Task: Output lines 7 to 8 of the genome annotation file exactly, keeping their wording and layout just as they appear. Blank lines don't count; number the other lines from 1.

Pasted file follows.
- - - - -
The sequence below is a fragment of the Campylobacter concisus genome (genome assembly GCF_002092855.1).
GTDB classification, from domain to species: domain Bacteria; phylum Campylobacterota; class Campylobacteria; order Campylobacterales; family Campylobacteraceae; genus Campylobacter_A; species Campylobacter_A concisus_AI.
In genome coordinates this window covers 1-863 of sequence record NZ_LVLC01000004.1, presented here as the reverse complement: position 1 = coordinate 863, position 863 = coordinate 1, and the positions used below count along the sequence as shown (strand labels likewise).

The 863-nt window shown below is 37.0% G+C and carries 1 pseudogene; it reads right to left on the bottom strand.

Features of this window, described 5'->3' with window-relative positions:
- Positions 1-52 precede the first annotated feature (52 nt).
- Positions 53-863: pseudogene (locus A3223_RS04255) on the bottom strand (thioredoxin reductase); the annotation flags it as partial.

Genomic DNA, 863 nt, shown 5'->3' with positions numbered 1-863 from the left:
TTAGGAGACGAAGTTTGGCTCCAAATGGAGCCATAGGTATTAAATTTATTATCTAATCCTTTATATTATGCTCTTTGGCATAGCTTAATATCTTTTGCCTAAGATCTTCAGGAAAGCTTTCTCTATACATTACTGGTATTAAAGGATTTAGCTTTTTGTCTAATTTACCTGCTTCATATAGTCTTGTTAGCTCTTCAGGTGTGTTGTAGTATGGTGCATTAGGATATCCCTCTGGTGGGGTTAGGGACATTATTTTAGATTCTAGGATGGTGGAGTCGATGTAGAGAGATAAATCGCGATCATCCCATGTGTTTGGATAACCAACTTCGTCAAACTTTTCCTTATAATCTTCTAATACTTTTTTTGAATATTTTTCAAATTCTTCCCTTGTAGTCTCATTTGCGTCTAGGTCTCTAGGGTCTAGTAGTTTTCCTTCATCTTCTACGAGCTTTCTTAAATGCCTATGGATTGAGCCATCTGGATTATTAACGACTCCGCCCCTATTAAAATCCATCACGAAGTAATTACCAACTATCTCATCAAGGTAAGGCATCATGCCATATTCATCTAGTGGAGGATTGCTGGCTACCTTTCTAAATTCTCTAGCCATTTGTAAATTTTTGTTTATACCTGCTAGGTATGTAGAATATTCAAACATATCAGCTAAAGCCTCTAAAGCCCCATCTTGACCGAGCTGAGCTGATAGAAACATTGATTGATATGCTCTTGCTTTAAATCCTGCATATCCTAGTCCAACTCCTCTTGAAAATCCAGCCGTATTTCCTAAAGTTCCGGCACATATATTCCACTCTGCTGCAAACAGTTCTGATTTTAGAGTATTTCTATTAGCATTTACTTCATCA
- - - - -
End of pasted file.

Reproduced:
- Positions 53-863: pseudogene (locus A3223_RS04255) on the bottom strand (thioredoxin reductase); the annotation flags it as partial.

Genomic DNA, 863 nt, shown 5'->3' with positions numbered 1-863 from the left: